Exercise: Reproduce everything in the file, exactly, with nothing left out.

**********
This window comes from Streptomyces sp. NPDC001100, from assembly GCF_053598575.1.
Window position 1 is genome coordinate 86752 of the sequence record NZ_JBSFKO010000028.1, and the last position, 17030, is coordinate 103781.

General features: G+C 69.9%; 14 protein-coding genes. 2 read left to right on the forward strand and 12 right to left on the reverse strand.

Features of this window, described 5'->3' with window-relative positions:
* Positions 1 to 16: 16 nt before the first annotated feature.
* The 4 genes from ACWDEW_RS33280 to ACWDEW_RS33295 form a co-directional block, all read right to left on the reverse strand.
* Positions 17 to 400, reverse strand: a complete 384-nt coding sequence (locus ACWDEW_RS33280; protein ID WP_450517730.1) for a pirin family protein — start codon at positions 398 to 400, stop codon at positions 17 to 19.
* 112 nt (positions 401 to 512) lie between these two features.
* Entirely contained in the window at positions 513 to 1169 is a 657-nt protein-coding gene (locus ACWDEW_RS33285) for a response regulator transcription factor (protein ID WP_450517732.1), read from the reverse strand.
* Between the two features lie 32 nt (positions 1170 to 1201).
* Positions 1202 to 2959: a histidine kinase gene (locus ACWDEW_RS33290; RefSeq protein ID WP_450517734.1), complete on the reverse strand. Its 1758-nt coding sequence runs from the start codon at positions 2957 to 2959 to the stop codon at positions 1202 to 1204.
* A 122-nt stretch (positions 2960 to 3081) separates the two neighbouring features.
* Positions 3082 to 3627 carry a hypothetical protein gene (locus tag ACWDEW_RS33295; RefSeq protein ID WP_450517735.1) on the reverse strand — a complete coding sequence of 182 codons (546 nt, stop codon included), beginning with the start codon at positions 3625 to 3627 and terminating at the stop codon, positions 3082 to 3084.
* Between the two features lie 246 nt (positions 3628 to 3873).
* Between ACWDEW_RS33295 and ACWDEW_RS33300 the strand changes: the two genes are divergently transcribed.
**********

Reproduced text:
This window comes from Streptomyces sp. NPDC001100, from assembly GCF_053598575.1.
Window position 1 is genome coordinate 86752 of the sequence record NZ_JBSFKO010000028.1, and the last position, 17030, is coordinate 103781.

General features: G+C 69.9%; 14 protein-coding genes. 2 read left to right on the forward strand and 12 right to left on the reverse strand.

Features of this window, described 5'->3' with window-relative positions:
* Positions 1 to 16: 16 nt before the first annotated feature.
* The 4 genes from ACWDEW_RS33280 to ACWDEW_RS33295 form a co-directional block, all read right to left on the reverse strand.
* Positions 17 to 400, reverse strand: a complete 384-nt coding sequence (locus ACWDEW_RS33280; protein ID WP_450517730.1) for a pirin family protein — start codon at positions 398 to 400, stop codon at positions 17 to 19.
* 112 nt (positions 401 to 512) lie between these two features.
* Entirely contained in the window at positions 513 to 1169 is a 657-nt protein-coding gene (locus ACWDEW_RS33285) for a response regulator transcription factor (protein ID WP_450517732.1), read from the reverse strand.
* Between the two features lie 32 nt (positions 1170 to 1201).
* Positions 1202 to 2959: a histidine kinase gene (locus ACWDEW_RS33290; RefSeq protein ID WP_450517734.1), complete on the reverse strand. Its 1758-nt coding sequence runs from the start codon at positions 2957 to 2959 to the stop codon at positions 1202 to 1204.
* A 122-nt stretch (positions 2960 to 3081) separates the two neighbouring features.
* Positions 3082 to 3627 carry a hypothetical protein gene (locus tag ACWDEW_RS33295; RefSeq protein ID WP_450517735.1) on the reverse strand — a complete coding sequence of 182 codons (546 nt, stop codon included), beginning with the start codon at positions 3625 to 3627 and terminating at the stop codon, positions 3082 to 3084.
* Between the two features lie 246 nt (positions 3628 to 3873).
* Between ACWDEW_RS33295 and ACWDEW_RS33300 the strand changes: the two genes are divergently transcribed.